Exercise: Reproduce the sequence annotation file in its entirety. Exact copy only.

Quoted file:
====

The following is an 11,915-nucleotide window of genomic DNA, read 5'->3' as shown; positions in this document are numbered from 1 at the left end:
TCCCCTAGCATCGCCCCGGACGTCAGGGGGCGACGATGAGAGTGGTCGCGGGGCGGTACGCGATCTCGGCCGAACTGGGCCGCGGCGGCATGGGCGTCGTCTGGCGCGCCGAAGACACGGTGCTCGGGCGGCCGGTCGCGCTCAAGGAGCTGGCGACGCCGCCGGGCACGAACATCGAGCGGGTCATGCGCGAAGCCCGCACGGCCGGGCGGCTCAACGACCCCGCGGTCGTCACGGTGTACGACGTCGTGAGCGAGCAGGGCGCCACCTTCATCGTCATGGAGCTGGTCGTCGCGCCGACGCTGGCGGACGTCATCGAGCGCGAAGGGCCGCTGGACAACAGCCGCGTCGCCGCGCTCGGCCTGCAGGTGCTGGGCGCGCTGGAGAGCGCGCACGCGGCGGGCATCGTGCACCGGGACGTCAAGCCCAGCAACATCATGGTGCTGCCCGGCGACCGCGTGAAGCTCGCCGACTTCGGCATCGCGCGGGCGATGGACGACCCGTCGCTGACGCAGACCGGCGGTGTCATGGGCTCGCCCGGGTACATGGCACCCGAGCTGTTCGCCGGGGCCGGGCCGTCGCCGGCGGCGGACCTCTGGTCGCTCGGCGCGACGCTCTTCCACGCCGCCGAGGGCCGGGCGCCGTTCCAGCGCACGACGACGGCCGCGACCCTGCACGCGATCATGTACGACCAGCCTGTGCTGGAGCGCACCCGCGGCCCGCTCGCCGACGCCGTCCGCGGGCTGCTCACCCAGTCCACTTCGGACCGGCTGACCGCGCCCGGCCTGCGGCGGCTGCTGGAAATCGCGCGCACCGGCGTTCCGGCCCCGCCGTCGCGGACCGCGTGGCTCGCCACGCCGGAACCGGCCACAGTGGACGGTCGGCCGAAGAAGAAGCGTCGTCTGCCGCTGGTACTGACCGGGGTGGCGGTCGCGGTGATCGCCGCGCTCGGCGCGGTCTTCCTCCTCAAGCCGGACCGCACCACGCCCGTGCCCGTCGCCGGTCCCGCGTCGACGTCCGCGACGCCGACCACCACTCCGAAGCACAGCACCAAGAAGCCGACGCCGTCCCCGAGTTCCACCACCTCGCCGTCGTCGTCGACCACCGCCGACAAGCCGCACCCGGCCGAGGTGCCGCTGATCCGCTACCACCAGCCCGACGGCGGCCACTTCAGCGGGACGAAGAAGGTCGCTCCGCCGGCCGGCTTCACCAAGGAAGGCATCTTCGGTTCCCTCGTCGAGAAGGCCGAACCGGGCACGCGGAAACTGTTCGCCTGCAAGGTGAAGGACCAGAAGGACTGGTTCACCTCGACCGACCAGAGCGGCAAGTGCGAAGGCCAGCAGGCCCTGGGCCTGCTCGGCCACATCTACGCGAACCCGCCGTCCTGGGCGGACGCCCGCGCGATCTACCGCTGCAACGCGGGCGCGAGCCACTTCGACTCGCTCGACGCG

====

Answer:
The following is an 11,915-nucleotide window of genomic DNA, read 5'->3' as shown; positions in this document are numbered from 1 at the left end:
TCCCCTAGCATCGCCCCGGACGTCAGGGGGCGACGATGAGAGTGGTCGCGGGGCGGTACGCGATCTCGGCCGAACTGGGCCGCGGCGGCATGGGCGTCGTCTGGCGCGCCGAAGACACGGTGCTCGGGCGGCCGGTCGCGCTCAAGGAGCTGGCGACGCCGCCGGGCACGAACATCGAGCGGGTCATGCGCGAAGCCCGCACGGCCGGGCGGCTCAACGACCCCGCGGTCGTCACGGTGTACGACGTCGTGAGCGAGCAGGGCGCCACCTTCATCGTCATGGAGCTGGTCGTCGCGCCGACGCTGGCGGACGTCATCGAGCGCGAAGGGCCGCTGGACAACAGCCGCGTCGCCGCGCTCGGCCTGCAGGTGCTGGGCGCGCTGGAGAGCGCGCACGCGGCGGGCATCGTGCACCGGGACGTCAAGCCCAGCAACATCATGGTGCTGCCCGGCGACCGCGTGAAGCTCGCCGACTTCGGCATCGCGCGGGCGATGGACGACCCGTCGCTGACGCAGACCGGCGGTGTCATGGGCTCGCCCGGGTACATGGCACCCGAGCTGTTCGCCGGGGCCGGGCCGTCGCCGGCGGCGGACCTCTGGTCGCTCGGCGCGACGCTCTTCCACGCCGCCGAGGGCCGGGCGCCGTTCCAGCGCACGACGACGGCCGCGACCCTGCACGCGATCATGTACGACCAGCCTGTGCTGGAGCGCACCCGCGGCCCGCTCGCCGACGCCGTCCGCGGGCTGCTCACCCAGTCCACTTCGGACCGGCTGACCGCGCCCGGCCTGCGGCGGCTGCTGGAAATCGCGCGCACCGGCGTTCCGGCCCCGCCGTCGCGGACCGCGTGGCTCGCCACGCCGGAACCGGCCACAGTGGACGGTCGGCCGAAGAAGAAGCGTCGTCTGCCGCTGGTACTGACCGGGGTGGCGGTCGCGGTGATCGCCGCGCTCGGCGCGGTCTTCCTCCTCAAGCCGGACCGCACCACGCCCGTGCCCGTCGCCGGTCCCGCGTCGACGTCCGCGACGCCGACCACCACTCCGAAGCACAGCACCAAGAAGCCGACGCCGTCCCCGAGTTCCACCACCTCGCCGTCGTCGTCGACCACCGCCGACAAGCCGCACCCGGCCGAGGTGCCGCTGATCCGCTACCACCAGCCCGACGGCGGCCACTTCAGCGGGACGAAGAAGGTCGCTCCGCCGGCCGGCTTCACCAAGGAAGGCATCTTCGGTTCCCTCGTCGAGAAGGCCGAACCGGGCACGCGGAAACTGTTCGCCTGCAAGGTGAAGGACCAGAAGGACTGGTTCACCTCGACCGACCAGAGCGGCAAGTGCGAAGGCCAGCAGGCCCTGGGCCTGCTCGGCCACATCTACGCGAACCCGCCGTCCTGGGCGGACGCCCGCGCGATCTACCGCTGCAACGCGGGCGCGAGCCACTTCGACTCGCTCGACGCG